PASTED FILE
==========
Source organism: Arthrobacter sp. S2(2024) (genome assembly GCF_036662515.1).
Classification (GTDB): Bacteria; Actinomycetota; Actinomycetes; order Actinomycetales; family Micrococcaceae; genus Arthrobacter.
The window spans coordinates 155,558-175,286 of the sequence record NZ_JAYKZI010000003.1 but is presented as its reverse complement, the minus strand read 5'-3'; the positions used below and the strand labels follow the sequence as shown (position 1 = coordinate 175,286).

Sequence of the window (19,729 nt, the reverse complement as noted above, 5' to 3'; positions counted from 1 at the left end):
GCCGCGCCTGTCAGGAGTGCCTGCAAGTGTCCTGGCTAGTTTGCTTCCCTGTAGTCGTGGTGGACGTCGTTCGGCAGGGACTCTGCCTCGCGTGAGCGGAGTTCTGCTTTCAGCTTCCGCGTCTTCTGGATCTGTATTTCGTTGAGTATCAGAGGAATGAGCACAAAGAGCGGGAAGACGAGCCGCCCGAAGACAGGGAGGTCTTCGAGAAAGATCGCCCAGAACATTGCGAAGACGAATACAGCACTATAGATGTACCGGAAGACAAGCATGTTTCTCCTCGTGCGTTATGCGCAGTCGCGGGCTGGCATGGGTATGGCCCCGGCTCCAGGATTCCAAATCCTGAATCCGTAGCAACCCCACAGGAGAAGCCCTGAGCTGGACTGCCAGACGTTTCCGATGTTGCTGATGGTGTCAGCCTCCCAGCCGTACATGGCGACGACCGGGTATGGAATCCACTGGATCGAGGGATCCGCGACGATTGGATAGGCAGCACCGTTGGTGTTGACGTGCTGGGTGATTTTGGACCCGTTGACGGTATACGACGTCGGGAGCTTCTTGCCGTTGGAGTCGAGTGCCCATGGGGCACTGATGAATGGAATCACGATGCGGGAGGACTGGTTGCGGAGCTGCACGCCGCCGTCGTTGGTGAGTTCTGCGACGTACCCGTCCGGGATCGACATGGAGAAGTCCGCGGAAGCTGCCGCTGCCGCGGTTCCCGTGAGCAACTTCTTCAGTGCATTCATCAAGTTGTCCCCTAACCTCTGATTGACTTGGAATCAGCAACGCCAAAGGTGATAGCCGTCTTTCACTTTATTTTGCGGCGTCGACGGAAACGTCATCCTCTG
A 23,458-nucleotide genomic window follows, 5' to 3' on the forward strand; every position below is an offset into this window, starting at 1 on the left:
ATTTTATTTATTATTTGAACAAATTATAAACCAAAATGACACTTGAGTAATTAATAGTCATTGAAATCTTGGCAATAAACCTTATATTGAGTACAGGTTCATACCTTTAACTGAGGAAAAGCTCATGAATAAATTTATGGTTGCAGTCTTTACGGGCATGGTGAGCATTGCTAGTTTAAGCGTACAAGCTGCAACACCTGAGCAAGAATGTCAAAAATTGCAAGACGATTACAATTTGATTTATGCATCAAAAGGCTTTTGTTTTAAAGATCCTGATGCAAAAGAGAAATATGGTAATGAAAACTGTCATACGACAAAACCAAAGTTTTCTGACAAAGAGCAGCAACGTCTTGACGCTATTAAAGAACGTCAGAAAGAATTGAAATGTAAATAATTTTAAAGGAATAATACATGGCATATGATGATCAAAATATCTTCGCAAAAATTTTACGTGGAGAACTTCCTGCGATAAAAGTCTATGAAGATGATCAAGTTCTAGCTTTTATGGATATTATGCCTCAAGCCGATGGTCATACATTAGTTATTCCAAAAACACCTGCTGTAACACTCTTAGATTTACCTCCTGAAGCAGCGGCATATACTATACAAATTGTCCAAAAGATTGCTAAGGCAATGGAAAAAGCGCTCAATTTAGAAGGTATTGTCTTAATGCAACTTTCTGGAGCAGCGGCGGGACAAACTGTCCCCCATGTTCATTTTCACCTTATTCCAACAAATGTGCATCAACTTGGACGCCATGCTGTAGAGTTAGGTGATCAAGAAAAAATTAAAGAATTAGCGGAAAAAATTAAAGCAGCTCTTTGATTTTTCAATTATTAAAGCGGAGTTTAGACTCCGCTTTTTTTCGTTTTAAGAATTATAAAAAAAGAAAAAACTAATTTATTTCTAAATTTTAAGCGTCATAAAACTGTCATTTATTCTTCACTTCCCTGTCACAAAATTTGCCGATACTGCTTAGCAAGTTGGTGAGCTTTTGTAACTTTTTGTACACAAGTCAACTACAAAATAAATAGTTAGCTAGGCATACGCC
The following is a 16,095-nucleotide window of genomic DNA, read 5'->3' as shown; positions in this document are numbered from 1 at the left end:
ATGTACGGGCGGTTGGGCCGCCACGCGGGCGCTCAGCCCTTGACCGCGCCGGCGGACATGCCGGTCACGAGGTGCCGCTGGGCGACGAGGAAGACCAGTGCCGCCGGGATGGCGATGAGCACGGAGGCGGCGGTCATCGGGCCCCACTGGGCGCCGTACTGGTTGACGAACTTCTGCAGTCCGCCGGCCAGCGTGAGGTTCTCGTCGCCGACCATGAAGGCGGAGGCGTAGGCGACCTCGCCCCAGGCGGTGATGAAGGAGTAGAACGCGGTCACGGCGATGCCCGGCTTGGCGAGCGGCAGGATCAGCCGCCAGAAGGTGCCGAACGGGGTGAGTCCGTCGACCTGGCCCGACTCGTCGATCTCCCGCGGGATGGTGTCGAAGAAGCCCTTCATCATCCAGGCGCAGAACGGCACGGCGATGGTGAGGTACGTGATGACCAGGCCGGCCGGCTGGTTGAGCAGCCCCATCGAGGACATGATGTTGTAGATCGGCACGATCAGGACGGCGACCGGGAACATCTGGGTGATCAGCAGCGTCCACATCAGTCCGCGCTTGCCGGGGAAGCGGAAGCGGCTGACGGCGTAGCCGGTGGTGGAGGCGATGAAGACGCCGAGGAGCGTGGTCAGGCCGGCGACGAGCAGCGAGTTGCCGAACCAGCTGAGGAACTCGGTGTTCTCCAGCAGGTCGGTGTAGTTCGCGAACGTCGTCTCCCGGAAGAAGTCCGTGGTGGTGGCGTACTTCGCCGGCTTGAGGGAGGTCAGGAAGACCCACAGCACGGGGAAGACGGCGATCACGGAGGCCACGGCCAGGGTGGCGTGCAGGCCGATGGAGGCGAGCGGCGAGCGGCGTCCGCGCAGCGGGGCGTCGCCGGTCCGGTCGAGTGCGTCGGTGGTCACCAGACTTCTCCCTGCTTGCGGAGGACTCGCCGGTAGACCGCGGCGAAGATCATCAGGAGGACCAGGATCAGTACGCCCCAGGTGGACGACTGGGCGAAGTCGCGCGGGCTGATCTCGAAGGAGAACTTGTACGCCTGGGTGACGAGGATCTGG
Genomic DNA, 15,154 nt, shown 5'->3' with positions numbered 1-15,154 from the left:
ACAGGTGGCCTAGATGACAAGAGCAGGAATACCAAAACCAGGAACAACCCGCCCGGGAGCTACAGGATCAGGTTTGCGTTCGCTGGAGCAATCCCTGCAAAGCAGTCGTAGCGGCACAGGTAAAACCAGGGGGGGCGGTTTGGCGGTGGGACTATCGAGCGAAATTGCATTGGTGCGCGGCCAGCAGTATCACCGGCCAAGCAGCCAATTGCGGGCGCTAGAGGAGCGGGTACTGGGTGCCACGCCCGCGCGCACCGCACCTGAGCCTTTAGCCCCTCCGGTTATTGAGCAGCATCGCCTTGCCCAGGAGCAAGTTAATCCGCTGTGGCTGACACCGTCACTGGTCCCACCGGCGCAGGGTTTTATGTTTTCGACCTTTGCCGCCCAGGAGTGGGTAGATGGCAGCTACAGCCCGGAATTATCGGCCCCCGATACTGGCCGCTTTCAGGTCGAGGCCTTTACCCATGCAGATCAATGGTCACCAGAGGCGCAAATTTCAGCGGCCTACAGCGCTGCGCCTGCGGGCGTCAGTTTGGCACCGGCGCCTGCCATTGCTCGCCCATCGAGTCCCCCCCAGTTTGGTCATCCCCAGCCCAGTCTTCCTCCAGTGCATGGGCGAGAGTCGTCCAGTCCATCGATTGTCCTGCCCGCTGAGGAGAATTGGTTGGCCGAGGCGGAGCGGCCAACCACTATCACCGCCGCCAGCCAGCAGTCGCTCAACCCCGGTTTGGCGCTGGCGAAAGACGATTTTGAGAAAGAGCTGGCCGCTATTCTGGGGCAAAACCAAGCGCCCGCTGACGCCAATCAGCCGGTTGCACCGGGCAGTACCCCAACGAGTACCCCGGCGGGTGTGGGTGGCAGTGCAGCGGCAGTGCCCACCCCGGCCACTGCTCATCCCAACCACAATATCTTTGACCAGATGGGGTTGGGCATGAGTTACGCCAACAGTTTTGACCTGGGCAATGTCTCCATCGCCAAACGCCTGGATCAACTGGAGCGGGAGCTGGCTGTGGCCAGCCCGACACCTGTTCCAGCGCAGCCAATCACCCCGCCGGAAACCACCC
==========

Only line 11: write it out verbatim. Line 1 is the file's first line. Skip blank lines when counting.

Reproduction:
ACAGGTGGCCTAGATGACAAGAGCAGGAATACCAAAACCAGGAACAACCCGCCCGGGAGCTACAGGATCAGGTTTGCGTTCGCTGGAGCAATCCCTGCAAAGCAGTCGTAGCGGCACAGGTAAAACCAGGGGGGGCGGTTTGGCGGTGGGACTATCGAGCGAAATTGCATTGGTGCGCGGCCAGCAGTATCACCGGCCAAGCAGCCAATTGCGGGCGCTAGAGGAGCGGGTACTGGGTGCCACGCCCGCGCGCACCGCACCTGAGCCTTTAGCCCCTCCGGTTATTGAGCAGCATCGCCTTGCCCAGGAGCAAGTTAATCCGCTGTGGCTGACACCGTCACTGGTCCCACCGGCGCAGGGTTTTATGTTTTCGACCTTTGCCGCCCAGGAGTGGGTAGATGGCAGCTACAGCCCGGAATTATCGGCCCCCGATACTGGCCGCTTTCAGGTCGAGGCCTTTACCCATGCAGATCAATGGTCACCAGAGGCGCAAATTTCAGCGGCCTACAGCGCTGCGCCTGCGGGCGTCAGTTTGGCACCGGCGCCTGCCATTGCTCGCCCATCGAGTCCCCCCCAGTTTGGTCATCCCCAGCCCAGTCTTCCTCCAGTGCATGGGCGAGAGTCGTCCAGTCCATCGATTGTCCTGCCCGCTGAGGAGAATTGGTTGGCCGAGGCGGAGCGGCCAACCACTATCACCGCCGCCAGCCAGCAGTCGCTCAACCCCGGTTTGGCGCTGGCGAAAGACGATTTTGAGAAAGAGCTGGCCGCTATTCTGGGGCAAAACCAAGCGCCCGCTGACGCCAATCAGCCGGTTGCACCGGGCAGTACCCCAACGAGTACCCCGGCGGGTGTGGGTGGCAGTGCAGCGGCAGTGCCCACCCCGGCCACTGCTCATCCCAACCACAATATCTTTGACCAGATGGGGTTGGGCATGAGTTACGCCAACAGTTTTGACCTGGGCAATGTCTCCATCGCCAAACGCCTGGATCAACTGGAGCGGGAGCTGGCTGTGGCCAGCCCGACACCTGTTCCAGCGCAGCCAATCACCCCGCCGGAAACCACCC